Lisa Egio & Elliot Kervyn, Matthieu Darcourt
Sat. 26.05 to Sat. 02.06.2018
Welcome! Come on in and how are you today?
Can I offer you a Chai Tea Latte? Or perhaps a Matcha Green Tea? I hope you noticed our bespoke coffee cups, yes that’s right, each one unique.
T-shirts? I’m so glad you asked and between me and you, it just has to be said…
They won’t last long; they’re literally flying off the racks!
Heard it all before eh? Seems a bit fake? Oh of course, most definitely. A reality nonetheless? Well it’s someone’s reality that’s for sure.
There is much fertile ground to be explored when fashion and art collide. Art thinking through fashion thinking through art might enable a discussion about working practices. Who makes what? And whose name is on the label? Methods of ethical production and international market flows might also be raised. Furrowed brows brood over the similarities and distinctions when the parallel existences of factory workers making products for high street brands and cultural producers working for close to nothing in the pursuit of self-expression are drawn together and examined.
The collaboration between artist duo Lisa Egio & Elliot Kervyn and architect Matthieu Darcourt on view at Hypercorps, for a limited time only, offers the chance for multiple encounters with this fertile place of collision. The site of collaboration positioned as it is within the context of an in-situ residency programme, heightens possible tensions of site-specificity as the history of the project space is itself dragged into the context of the collaboration. A world exclusive, the creation of the inaugural site for the artist’s brand DAWENTI at Rue Plentinckx 60B neatly offers a nod of nostalgia to the former function of Hypercorps, that of a fashion sportswear shop.
The tensions created by riffing from both art and fashion languages are however, less simply about labour – where things are made and how they are made – but are, instead, about turning attentions toward the things, the stuff which is created and which subsequently become embedded in collective consciousness, seeping into the way taste nurtures.
Which trends, in one day and out the next hang around for future use? Tie-die t-shirts and acid rave smiley faces may be self-consciously ironic when shared on Instagram, where a less than tasteful level of branding is actively pursued. But what of these aesthetic markers when the focus of the gaze is transplanted elsewhere. The circuits and flows of collective image building fundamentally removed from your own understanding or input.
Spending time, as the artists did in Taiwan, removed from taken-for-granted markers, Egio & Kervyn were left to navigate and record that which seemed unfamiliar. The piles of stuff they witnessed, either discarded on the street or abandoned as passé become in their hands or rather through the eyes of DAWENTI oversized, hung out to display.
Matthieu Darcourt has also spent time living and working in Asia. His eye and centre of gaze also changed. His manipulation of functional materials, seen at once in his renovations of capsule hotel pods in Tokyo, as well as displays at fashion booths, are for the purposes of the collaboration, rendered as props for the display of objects and become a starting point for the game of taste tracing put into place by the duo of artists.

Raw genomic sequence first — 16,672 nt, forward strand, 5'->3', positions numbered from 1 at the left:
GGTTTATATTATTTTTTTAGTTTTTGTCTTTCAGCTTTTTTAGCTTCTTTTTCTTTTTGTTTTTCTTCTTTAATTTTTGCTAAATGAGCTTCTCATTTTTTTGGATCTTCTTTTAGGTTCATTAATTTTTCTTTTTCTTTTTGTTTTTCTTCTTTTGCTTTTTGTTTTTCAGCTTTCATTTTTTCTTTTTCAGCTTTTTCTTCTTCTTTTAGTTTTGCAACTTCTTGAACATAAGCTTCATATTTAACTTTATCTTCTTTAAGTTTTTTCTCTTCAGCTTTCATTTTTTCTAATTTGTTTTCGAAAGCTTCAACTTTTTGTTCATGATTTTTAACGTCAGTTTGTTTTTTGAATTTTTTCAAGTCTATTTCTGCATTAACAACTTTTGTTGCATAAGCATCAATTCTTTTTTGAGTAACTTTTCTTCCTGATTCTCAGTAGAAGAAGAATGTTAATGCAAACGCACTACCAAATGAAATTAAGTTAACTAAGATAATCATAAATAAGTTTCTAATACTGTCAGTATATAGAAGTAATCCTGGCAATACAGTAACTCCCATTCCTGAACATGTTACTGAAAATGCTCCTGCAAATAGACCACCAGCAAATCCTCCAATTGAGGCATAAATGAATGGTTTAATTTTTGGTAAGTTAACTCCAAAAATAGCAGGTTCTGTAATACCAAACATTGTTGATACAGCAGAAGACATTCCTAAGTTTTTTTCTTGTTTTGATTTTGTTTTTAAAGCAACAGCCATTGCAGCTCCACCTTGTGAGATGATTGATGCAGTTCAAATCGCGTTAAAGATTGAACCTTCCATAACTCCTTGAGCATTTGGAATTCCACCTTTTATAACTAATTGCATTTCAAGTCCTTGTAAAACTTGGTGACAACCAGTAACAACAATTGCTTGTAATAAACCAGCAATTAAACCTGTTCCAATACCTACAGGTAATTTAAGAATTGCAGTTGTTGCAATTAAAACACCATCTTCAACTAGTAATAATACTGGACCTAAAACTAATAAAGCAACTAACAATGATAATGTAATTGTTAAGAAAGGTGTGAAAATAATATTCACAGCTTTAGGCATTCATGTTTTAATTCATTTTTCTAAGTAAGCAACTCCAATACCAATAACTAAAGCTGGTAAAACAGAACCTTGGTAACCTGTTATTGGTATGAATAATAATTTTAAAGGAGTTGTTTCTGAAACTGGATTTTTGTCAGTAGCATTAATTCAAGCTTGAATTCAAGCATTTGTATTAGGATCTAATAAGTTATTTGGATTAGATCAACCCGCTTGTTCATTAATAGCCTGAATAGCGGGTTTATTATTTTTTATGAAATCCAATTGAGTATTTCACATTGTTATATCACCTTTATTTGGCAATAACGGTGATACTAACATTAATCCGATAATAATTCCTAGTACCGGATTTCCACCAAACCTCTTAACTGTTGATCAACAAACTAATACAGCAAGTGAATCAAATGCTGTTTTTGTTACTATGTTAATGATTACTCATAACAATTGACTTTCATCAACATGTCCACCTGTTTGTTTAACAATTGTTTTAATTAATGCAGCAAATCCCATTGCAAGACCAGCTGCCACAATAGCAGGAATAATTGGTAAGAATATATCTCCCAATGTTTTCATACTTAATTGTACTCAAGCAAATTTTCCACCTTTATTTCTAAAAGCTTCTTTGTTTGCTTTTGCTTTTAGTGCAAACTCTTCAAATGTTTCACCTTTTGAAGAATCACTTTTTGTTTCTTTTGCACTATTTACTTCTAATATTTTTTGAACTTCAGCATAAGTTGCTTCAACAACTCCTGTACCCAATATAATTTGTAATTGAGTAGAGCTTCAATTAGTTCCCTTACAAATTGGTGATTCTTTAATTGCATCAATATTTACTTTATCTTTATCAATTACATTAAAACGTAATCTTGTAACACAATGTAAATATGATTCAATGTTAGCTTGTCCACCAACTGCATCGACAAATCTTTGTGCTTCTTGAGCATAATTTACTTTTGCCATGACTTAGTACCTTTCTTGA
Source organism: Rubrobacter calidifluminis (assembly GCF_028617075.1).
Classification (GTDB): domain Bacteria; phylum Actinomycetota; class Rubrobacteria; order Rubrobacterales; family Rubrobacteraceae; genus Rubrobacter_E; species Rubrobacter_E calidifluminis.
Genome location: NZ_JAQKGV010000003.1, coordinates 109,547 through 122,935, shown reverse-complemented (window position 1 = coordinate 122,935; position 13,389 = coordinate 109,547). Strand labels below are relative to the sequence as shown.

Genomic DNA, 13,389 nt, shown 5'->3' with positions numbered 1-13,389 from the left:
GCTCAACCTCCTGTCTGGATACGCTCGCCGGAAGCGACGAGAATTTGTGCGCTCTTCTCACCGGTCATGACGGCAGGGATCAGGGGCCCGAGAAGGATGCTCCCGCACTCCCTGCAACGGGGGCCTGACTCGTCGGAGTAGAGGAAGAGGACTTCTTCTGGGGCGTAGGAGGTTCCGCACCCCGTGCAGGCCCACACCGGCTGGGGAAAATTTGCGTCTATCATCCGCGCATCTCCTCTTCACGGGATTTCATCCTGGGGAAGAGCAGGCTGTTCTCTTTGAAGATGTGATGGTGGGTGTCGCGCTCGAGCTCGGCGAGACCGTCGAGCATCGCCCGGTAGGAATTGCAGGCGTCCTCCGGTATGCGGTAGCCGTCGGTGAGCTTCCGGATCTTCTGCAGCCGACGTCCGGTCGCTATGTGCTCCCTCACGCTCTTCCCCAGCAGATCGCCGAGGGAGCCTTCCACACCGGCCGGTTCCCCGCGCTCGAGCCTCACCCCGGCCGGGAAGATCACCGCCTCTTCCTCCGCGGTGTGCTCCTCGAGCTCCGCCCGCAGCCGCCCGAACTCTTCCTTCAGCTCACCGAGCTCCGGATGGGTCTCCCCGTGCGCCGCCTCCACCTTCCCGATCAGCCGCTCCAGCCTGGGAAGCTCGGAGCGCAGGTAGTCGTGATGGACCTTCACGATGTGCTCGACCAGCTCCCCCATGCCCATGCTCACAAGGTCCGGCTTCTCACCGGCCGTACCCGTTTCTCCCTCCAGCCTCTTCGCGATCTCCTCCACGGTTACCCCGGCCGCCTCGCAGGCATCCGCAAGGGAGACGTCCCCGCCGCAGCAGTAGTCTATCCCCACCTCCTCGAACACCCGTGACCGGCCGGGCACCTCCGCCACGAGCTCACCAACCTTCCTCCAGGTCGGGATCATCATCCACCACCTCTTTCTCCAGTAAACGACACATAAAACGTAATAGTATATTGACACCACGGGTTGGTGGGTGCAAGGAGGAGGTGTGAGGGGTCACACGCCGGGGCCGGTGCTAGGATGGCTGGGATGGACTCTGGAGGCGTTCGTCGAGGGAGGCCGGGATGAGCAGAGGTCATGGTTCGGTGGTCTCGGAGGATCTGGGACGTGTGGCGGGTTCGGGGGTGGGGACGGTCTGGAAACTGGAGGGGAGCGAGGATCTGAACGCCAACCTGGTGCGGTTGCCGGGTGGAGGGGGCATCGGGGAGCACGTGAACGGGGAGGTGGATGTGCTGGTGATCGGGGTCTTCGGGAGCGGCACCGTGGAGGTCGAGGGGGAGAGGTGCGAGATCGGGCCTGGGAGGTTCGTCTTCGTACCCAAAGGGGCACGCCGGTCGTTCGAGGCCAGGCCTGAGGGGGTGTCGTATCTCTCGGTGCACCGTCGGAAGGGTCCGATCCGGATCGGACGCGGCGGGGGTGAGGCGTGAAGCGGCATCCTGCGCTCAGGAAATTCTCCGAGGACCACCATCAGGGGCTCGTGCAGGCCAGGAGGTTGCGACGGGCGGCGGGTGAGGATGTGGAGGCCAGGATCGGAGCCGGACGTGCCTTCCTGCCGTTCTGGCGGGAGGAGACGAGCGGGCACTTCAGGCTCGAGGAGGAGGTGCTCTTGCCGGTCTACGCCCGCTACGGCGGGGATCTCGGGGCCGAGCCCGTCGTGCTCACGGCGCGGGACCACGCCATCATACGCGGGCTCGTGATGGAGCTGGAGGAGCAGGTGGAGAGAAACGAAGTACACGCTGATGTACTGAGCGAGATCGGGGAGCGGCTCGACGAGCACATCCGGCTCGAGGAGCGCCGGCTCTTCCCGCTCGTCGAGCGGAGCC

Both art and fashion have the potential for huge mistranslation and appropriation. Fakes abound. Desire to find the unique or the next big thing is often established on the misreading or out of context interpretation of newly found styles. Hypercorps plays host to a collaboration which places these misunderstandings at it’s centre. The installation and works in the exhibition become objects through which the aesthetic disorientation experienced by the artists and architect are transmitted to those who enter the space.
DAWENTI which translates as big question is spread across the entire shop, sprawled on the works. It’s repeated writing in mandarin characters can be seen as a reference to the artist’s engagement with the difficulties of image making and the potential opportunities for mistranslation.
I love your tattoo! Is that Chinese, what does it mean?
The overwhelming sometimes gaudy, flashy aesthetic on show demands collaborative ways of seeing, new methods of reading that which is presented for encounter. By troubling the pathways of consumption and disorientating the ways in which we see the symbols we think we understand, a questioning and reordering of aesthetic hierarchies is put into motion.
This altered state of being not only acts to reset all that is sensed within the space of encounter and consumption but transforms the way in which moments of encounter outside of the heightened environment of the pop-up shop of DAWENTI at Hypercorps are sensed.
The works are knowing and naïve. They are trite and sublime.
They do not ask that you read them or that you in turn learn something from them. They are fashioned from the very stuff of today.
They are international yet local they are recognisable but useless.
They are a pursuit in the search of the divine.
They are just oversized t shirts in a fake shop.
Seriously though, that colour on you is phenomenal. More coffee?
Text by Edward Liddle
LAUNCH WEEK-END :
Lisa Egio & Elliot Kervyn, Matthieu Darcourt